Careful With That QR Code! Five Steps For QR Code Safety
Five Steps to Reduce QR Code Risk! Step one? Read this article…
For 20 million people, the temptation proved too hard to resist. For a full minute, a simple QR code ping-ponged back and forth on their television screens during a break in the action at the Super Bowl. Cryptocurrency company Coinbase reportedly paid 14 million dollars for that ad – but clearly, they got their money’s worth: 20 million people were redirected via QR code to their landing page, specially designed for the ad.
The radical simplicity and irresistible pull of the Coinbase spot was the talk of the post-game ad reviews. But out of the din of this discussion came another message — this one from the Federal Bureau of Investigation (FBI). Inc Magazine’s Jason Aten pointed to a warning they had issued a month prior to the big game – the first lines lay out the situation quite clearly:
The FBI is issuing this announcement to raise awareness of malicious Quick Response (QR) codes. Cybercriminals are tampering with QR codes to redirect victims to malicious sites that steal login and financial information.
QR Codes Are Back, And Bigger Than Ever
Once again, it seems that bad actors have seized on a popular trend to help them do their dirty work. A simple technology dating back to the 90’s, QR Codes are on the rise lately – as they’ve become a very effective digital tool for marketers who want to quickly convert mobile phone readers into shoppers and buyers. The Wikipedia entry on QR codes gives you a quick grasp of just how powerful they can be when scanned on a mobile phone:
QR codes may be used to display text to the user, to open a webpage on the user’s device, to add a Card contact to the user’s device, to open a Uniform Resource Identifier (URI), to connect to a wireless network, or to compose an email or text message.
All you have to do is think about how hackers might use that kind of power, and you can quickly see that indiscriminate scanning of QR codes could lead you into some serious trouble.
Two Primary Sources of QR Code Danger
The first danger with malicious QR codes is the fact that they can transport you seamlessly to a fake website. As with most hacks, the first layer of the transaction seems to be legitimate: the QR code works! The user arrives at a site that has the offer or information they were seeking.
And this is when many users will let their guard down, and fail to notice telltale signs that the site isn’t legitimate. Super-sweetened offers can also play a role in softening up otherwise careful users. The bad website can be a collection point for private information and financial data, and the path to financial losses and ID Theft is paved.
The second danger is QR codes that include malware themselves. Once again, let’s turn to the FBI for — “just the facts”:
Malicious QR codes may also contain embedded malware, allowing a criminal to gain access to the victim’s mobile device and steal the victim’s location as well as personal and financial information. The cybercriminal can leverage the stolen financial information to withdraw funds from victim accounts.
That’s about as bad as it can get. So, short of forsaking the use of all QR codes — how do you defend yourself?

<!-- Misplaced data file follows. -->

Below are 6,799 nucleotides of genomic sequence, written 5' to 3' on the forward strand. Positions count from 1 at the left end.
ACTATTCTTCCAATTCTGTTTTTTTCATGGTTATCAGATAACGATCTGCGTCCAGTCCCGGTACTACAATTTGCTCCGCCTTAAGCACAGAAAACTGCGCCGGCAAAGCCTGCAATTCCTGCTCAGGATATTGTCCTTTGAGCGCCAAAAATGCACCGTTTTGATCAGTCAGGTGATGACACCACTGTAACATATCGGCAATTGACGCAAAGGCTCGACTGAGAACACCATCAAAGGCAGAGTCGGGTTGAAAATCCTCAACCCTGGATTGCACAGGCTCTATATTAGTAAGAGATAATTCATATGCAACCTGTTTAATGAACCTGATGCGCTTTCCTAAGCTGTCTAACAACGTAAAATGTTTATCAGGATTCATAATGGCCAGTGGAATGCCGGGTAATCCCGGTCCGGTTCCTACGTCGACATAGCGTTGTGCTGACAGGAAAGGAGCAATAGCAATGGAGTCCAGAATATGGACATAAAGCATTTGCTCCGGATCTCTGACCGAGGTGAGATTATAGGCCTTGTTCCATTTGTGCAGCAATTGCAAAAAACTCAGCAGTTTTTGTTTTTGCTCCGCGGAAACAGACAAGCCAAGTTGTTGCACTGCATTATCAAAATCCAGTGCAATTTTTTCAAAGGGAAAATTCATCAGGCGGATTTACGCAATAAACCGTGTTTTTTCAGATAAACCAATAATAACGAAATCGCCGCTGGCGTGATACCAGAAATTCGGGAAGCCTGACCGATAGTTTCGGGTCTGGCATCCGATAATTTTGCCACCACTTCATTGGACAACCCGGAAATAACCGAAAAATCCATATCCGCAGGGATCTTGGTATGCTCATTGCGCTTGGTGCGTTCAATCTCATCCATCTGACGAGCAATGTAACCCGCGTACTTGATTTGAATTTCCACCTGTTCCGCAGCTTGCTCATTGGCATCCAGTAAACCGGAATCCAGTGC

What Can You Do?
Here are the five steps you can take – we discuss each below in more detail:
- Get informed about what QR codes are and what they can do.
- Make sure your device has good security software.
- Use that security software regularly!
- Before scanning any QR code, scan “the situation.”
- Make sure you land where you expected to!
You’ll be glad to know that you’re well on your way to completing the first step. We hope this article has helped in this regard, and if you want to get even more up-to-date on potential threats to you and your mobile device, we highly recommend these two companion articles:
Six Ways That Cybercriminals Try To Take Over Your Device – QR codes are covered here along with several other traps, like WiFi Honeypots, Fake Apps, and even Subtitles in Streaming Apps. Do give it a careful read – lots to learn here.
Can a QR Code Be Used In A Phishing Attack? – If you’ve followed us so far, you know the answer to this question is YES! But hit the link to get more information on how QR codes can bait the hook for hackers’ big Phishing expeditions.
If you’re using dfndr security, make sure you activate the anti-hacking feature to protect you from scams and malware. dfndr security PRO plan also has a dedicated Safe App function to help sniff out apps that contain malware, and also provides complete Identity Theft reports should you suspect trouble.
But your awareness is always going to be your first line of defense. Remember that QR codes primary benefit is to help you connect to a specific spot on the web without your having to type in a URL. The “fun” of seeing this work is no doubt a major part of the success of that Coinbase ad.
If you decide you do want to scan a QR code – make sure you can verify it’s from a trusted source, and take a good close look at the surroundings: the copy and design, the context of use. Is the code stuck on a wall outside a club? Or did it come to you via a traceable source like a mass mailing? If you can verify that the code is from a trustworthy source – make sure the landing spot is what you expected it to be.
Just remember what your friends in the FBI told you: a QR code isn’t a game to be taken lightly — or a Pokemon type game where you have to capture and collect. They serve a very specific function, and they’re more powerful than they look. Treat QR codes with the same caution you’d give to any unknown app or web address.